Global investors find reason for optimism in China's financial market
Since July, China's markets have rallied, thanks to relative optimism among domestic and foreign investors about the country's economic outlook.
The success of the nation's epidemic prevention work is partially credited for the market confidence. China is recovering quicker from the coronavirus outbreak than the rest of the world, with the orderly resumption of work an example for others to follow.
China's continuous financial reforms in recent years have laid the foundation for foreigners to further participate in the economy, providing them with better access and ownership and offering greater operational efficiency.
Even during the first half of the year when the coronavirus was disrupting the economy, the pace of reforms did not slow down.
A rare bright spot amid upheaval
The effective epidemic prevention and relative optimistic economic outlook have led to a growing appetite for Chinese stocks among both domestic and overseas investors.
The Shanghai Composite Index surged by 15.61 percent in the first seven trading days of July. Net inflows of overseas investment through the Shanghai-Hong Kong and Shenzhen-Hong Kong Stock Connect programs have piled up since late March, when the epidemic situation in China was turning to controllable and stable.
Regarding the initial public offering (IPO) scene, the epidemic slowed down global IPOs in the first half of the year, a total of 412 companies were listed and funds worth 66.7 billion U.S. dollars were raised, down 20 percent year on year.
However, IPOs continued to grow in the Chinese mainland and Hong Kong, accounting for 43 and 46 percent of the world's total by deal numbers and proceeds respectively.
The Shanghai Stock Exchange topped both IPO amount raised and cases in the first half of the year.
On the macro level, China is the only major economy forecast to grow this year. A one-percent growth seems encouraging when the United States and the European Union are expected to contract by eight percent and 10.2 percent respectively, data from the International Monetary Fund showed at the end of June. The organisation also projected China will record the strongest rebound next year.
Reforms pave way for market exuberance
Apart from faster recovery from COVID-19, a more intrinsic factor for the market exuberance is the country's continuous financial reforms over recent years and during the outbreak, which have laid foundations to embrace more overseas participants especially in aspects such as market mechanisms, IPO systems, foreign access and ownership.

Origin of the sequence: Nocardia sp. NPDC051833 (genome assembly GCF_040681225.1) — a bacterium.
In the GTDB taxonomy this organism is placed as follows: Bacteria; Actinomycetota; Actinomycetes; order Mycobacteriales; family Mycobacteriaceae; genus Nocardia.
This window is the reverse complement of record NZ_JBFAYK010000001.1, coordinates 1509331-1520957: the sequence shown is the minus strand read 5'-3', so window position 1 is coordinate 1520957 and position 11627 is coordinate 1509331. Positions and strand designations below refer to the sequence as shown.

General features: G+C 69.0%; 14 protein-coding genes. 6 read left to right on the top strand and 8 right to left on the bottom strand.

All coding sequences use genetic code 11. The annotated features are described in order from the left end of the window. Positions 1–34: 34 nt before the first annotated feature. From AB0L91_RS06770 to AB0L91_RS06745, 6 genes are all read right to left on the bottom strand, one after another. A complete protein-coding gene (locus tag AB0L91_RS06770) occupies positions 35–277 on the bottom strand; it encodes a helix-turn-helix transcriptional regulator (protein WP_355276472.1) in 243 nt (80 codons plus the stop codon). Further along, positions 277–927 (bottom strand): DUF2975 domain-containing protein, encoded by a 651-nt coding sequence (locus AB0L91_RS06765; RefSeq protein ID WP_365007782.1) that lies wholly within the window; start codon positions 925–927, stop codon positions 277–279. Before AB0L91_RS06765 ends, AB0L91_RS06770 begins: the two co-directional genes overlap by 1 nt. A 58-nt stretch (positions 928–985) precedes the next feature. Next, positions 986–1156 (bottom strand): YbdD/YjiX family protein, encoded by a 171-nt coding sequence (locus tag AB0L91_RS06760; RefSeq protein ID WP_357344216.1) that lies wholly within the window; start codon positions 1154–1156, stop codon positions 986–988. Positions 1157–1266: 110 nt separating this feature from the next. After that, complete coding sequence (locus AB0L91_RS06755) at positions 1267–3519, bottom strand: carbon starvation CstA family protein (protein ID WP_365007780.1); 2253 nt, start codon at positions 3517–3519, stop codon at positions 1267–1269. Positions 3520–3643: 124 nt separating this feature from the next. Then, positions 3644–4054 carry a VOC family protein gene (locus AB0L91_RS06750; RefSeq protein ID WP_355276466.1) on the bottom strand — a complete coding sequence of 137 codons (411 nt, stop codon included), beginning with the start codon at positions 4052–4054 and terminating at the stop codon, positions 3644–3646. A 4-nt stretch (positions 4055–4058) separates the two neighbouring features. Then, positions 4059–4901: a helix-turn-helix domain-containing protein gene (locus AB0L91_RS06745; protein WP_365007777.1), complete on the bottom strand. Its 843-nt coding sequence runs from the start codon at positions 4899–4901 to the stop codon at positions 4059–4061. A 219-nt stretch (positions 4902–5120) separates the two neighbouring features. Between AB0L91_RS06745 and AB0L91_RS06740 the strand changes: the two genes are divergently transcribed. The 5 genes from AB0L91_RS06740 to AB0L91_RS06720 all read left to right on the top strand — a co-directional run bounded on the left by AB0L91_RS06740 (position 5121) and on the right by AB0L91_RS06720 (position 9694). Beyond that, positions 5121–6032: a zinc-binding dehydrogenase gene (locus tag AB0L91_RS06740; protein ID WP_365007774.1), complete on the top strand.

For example, China in March announced it is bringing forward the planned opening of its capital market by eight months, ending ownership limits for foreign investors in securities, futures, and insurance business.
Japanese investment bank Nomura Holdings Inc. pioneered to set up a securities joint venture in Shanghai, which is the first newly established foreign-controlled brokerage on the Chinese mainland under the new regulations. J.P. Morgan Futures Co., Ltd. became the country's first wholly foreign-owned futures trading firm.
In May, China decided to scrap quota restrictions on the Qualified Foreign Institutional Investors (QFII) program and its yuan-denominated sibling, RQFII, in a bid to further widen the investment scope for overseas investors.
Fuel for further reforms
The virus and geopolitical tensions with the U.S. have accelerated China's financial reforms to counter uncertainties. Concern over Chinese firms' reliance on U.S. markets for fundraising is driving action to increase the allure of homegrown bourses.
Against the backdrop of Washington's scrutiny and delisting-threatening bill, big Chinese companies listed in the U.S. have started considering secondary listings in Hong Kong.
In June, e-commerce giant JD.com Inc. and online game company NetEase Inc. carried out secondary offering in Hong Kong, after e-commerce conglomerate Alibaba Group pioneered the practice in November last year under the new listing rules of the city, along with weighted voting right regime.
Experts said the recent "homecoming" cases are just the beginning of the story, adding that the trend will last for a couple of years due to continuous financial reforms in China and external factors.
Amid such trend, the question about whether Shanghai can be the new home they desire is getting new attention.
"The development of the financial market in Shanghai is very good, but in general, it is not really international yet," said Zhou Xiaochuan, China's former central bank governor, in a video speech in the Lujiazui Forum of top financial regulators in Shanghai.
"If China is determined to achieve substantial development in this area, it must focus on internationalization, strengthening international cooperation, and building Shanghai into a center with more international institutions and much improved capital transactions," Zhou said.
There are plenty of Chinese companies of high quality, and companies and regulators are willing to push forward further changes, he said. "But there is also a process to gradually improve corporate governance and raise companies' awareness of improving accounting and auditing practice."